Pandemic-related shutdowns might have spared Earth’s environment some greenhouse gas emissions in 2015, but the world continued to warm.
Water temperature measurements from around the globe indicate that the total quantity of heat saved in the upper oceans in 2020 was greater than any other year on record dating back to 1955, scientists report online January 13 in Advances in Atmospheric Sciences Tracking ocean temperature level is very important since warmer water melts more ice off the edges of Greenland and Antarctica, which raises sea levels ( SN: 4/30/20) and turbo charges tropical storms ( SN: 11/11/20).
Scientist approximated the total heat energy kept in the upper 2,000 meters of Earth’s oceans utilizing temperature level data from moored sensors, wandering probes called Argo drifts, underwater robotics and other instruments ( SN: 5/19/10). Heat energy storage was up about 20 sextillion joules from 2019– suggesting that in 2020, Earth’s oceans absorbed about sufficient heat to boil 1.3 billion kettles of water.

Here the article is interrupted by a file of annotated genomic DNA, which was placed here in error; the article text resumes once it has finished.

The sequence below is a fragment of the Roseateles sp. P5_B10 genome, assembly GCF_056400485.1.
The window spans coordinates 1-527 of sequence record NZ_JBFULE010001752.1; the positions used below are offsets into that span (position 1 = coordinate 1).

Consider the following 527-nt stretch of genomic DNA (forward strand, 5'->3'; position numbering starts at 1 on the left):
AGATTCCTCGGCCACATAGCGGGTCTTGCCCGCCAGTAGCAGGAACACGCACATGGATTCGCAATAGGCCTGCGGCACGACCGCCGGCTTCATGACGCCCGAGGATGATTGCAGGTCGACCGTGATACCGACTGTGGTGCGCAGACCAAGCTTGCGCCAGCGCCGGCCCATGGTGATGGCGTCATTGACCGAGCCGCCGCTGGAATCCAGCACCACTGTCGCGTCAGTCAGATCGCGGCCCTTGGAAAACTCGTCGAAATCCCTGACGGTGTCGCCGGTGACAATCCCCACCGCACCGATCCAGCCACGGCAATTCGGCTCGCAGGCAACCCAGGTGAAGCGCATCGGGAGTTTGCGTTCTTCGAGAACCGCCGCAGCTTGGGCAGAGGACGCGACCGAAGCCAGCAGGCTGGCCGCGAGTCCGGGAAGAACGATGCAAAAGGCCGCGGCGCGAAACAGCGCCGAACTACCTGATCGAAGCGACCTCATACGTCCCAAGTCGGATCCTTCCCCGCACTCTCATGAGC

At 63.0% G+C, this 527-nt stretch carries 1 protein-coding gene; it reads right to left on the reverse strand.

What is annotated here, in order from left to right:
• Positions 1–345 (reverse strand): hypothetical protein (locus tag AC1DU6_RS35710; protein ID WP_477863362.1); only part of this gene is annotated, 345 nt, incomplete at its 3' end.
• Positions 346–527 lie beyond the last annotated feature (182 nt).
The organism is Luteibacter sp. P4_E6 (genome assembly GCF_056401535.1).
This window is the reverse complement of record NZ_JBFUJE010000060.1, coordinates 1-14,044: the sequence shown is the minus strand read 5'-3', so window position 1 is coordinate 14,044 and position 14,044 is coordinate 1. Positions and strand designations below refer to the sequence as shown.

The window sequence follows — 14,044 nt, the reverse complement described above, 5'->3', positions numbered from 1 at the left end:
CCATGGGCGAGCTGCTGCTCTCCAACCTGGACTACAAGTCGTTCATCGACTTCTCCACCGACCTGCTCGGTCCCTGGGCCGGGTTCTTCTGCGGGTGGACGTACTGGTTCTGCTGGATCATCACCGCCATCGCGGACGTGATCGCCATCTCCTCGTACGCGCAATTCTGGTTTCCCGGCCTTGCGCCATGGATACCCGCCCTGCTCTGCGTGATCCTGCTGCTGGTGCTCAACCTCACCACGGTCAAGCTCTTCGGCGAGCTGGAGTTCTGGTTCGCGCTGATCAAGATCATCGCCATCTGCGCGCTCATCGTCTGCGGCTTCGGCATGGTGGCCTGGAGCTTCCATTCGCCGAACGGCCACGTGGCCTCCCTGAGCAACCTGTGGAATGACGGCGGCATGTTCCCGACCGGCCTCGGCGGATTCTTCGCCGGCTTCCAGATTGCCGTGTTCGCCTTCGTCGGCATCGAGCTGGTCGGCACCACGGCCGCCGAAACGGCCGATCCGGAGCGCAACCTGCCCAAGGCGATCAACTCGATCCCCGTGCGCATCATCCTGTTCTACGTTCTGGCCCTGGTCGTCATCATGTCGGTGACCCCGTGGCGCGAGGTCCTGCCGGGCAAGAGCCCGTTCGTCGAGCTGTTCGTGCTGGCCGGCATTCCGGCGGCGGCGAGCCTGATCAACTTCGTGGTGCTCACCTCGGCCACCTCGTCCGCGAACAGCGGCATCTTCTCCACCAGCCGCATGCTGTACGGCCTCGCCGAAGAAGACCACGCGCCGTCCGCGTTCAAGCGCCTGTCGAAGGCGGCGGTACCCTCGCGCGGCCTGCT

This analysis may overstate how much the oceans warmed last year, states study coauthor Kevin Trenberth, a climate researcher with the U.S. National Center for Atmospheric Research who is currently based in Auckland, New Zealand. The researchers likewise crunched ocean temperature data using a 2nd, more conservative approach for estimating overall annual ocean heat and found that the dive from 2019 to 2020 might be as low as 1 sextillion joules.
The three other warmest years on record for the world’s oceans were 2017, 2018 and 2019. Groundhog Day has a happy ending.